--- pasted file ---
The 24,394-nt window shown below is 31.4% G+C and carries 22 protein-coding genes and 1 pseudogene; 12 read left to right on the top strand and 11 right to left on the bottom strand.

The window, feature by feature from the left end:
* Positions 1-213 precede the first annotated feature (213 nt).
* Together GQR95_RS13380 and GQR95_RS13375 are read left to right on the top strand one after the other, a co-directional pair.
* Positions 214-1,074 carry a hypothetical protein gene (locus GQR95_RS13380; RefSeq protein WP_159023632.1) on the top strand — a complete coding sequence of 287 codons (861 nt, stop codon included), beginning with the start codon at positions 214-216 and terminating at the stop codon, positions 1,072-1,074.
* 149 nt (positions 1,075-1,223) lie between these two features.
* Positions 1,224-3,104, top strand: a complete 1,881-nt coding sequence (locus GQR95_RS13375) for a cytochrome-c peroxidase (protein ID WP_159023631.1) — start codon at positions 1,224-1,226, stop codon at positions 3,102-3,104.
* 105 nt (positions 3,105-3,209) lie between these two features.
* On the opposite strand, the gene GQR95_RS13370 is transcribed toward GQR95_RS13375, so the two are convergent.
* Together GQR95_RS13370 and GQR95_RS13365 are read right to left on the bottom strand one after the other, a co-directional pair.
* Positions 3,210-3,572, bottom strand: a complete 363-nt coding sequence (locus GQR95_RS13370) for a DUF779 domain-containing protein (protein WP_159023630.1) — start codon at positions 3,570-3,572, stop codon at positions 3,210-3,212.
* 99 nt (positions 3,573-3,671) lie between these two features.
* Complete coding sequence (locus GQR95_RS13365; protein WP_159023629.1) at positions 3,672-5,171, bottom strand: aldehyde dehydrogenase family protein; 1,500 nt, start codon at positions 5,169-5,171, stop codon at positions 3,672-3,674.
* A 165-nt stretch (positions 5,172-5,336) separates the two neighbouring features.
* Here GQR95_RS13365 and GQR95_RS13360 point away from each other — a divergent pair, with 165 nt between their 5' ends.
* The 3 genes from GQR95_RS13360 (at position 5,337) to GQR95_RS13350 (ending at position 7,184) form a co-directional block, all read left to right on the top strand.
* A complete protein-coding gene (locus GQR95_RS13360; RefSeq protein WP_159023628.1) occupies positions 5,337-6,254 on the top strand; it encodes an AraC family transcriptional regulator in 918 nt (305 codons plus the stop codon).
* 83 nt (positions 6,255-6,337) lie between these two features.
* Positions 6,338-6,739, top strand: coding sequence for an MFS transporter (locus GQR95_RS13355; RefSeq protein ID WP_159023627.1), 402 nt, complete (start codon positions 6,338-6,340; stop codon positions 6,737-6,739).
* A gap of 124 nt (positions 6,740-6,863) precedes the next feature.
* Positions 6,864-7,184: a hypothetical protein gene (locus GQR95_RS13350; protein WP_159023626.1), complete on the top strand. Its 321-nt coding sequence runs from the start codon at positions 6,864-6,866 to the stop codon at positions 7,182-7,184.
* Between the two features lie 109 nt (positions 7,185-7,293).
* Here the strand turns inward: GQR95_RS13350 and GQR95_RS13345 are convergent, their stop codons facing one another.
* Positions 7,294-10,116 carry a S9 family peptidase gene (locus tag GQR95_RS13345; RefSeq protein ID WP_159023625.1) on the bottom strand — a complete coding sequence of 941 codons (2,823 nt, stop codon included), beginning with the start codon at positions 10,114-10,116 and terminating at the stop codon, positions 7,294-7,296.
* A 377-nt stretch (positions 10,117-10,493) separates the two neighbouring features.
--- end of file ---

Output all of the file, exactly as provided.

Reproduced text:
The 24,394-nt window shown below is 31.4% G+C and carries 22 protein-coding genes and 1 pseudogene; 12 read left to right on the top strand and 11 right to left on the bottom strand.

The window, feature by feature from the left end:
* Positions 1-213 precede the first annotated feature (213 nt).
* Together GQR95_RS13380 and GQR95_RS13375 are read left to right on the top strand one after the other, a co-directional pair.
* Positions 214-1,074 carry a hypothetical protein gene (locus GQR95_RS13380; RefSeq protein WP_159023632.1) on the top strand — a complete coding sequence of 287 codons (861 nt, stop codon included), beginning with the start codon at positions 214-216 and terminating at the stop codon, positions 1,072-1,074.
* 149 nt (positions 1,075-1,223) lie between these two features.
* Positions 1,224-3,104, top strand: a complete 1,881-nt coding sequence (locus GQR95_RS13375) for a cytochrome-c peroxidase (protein ID WP_159023631.1) — start codon at positions 1,224-1,226, stop codon at positions 3,102-3,104.
* 105 nt (positions 3,105-3,209) lie between these two features.
* On the opposite strand, the gene GQR95_RS13370 is transcribed toward GQR95_RS13375, so the two are convergent.
* Together GQR95_RS13370 and GQR95_RS13365 are read right to left on the bottom strand one after the other, a co-directional pair.
* Positions 3,210-3,572, bottom strand: a complete 363-nt coding sequence (locus GQR95_RS13370) for a DUF779 domain-containing protein (protein WP_159023630.1) — start codon at positions 3,570-3,572, stop codon at positions 3,210-3,212.
* 99 nt (positions 3,573-3,671) lie between these two features.
* Complete coding sequence (locus GQR95_RS13365; protein WP_159023629.1) at positions 3,672-5,171, bottom strand: aldehyde dehydrogenase family protein; 1,500 nt, start codon at positions 5,169-5,171, stop codon at positions 3,672-3,674.
* A 165-nt stretch (positions 5,172-5,336) separates the two neighbouring features.
* Here GQR95_RS13365 and GQR95_RS13360 point away from each other — a divergent pair, with 165 nt between their 5' ends.
* The 3 genes from GQR95_RS13360 (at position 5,337) to GQR95_RS13350 (ending at position 7,184) form a co-directional block, all read left to right on the top strand.
* A complete protein-coding gene (locus GQR95_RS13360; RefSeq protein WP_159023628.1) occupies positions 5,337-6,254 on the top strand; it encodes an AraC family transcriptional regulator in 918 nt (305 codons plus the stop codon).
* 83 nt (positions 6,255-6,337) lie between these two features.
* Positions 6,338-6,739, top strand: coding sequence for an MFS transporter (locus GQR95_RS13355; RefSeq protein ID WP_159023627.1), 402 nt, complete (start codon positions 6,338-6,340; stop codon positions 6,737-6,739).
* A gap of 124 nt (positions 6,740-6,863) precedes the next feature.
* Positions 6,864-7,184: a hypothetical protein gene (locus GQR95_RS13350; protein WP_159023626.1), complete on the top strand. Its 321-nt coding sequence runs from the start codon at positions 6,864-6,866 to the stop codon at positions 7,182-7,184.
* Between the two features lie 109 nt (positions 7,185-7,293).
* Here the strand turns inward: GQR95_RS13350 and GQR95_RS13345 are convergent, their stop codons facing one another.
* Positions 7,294-10,116 carry a S9 family peptidase gene (locus tag GQR95_RS13345; RefSeq protein ID WP_159023625.1) on the bottom strand — a complete coding sequence of 941 codons (2,823 nt, stop codon included), beginning with the start codon at positions 10,114-10,116 and terminating at the stop codon, positions 7,294-7,296.
* A 377-nt stretch (positions 10,117-10,493) separates the two neighbouring features.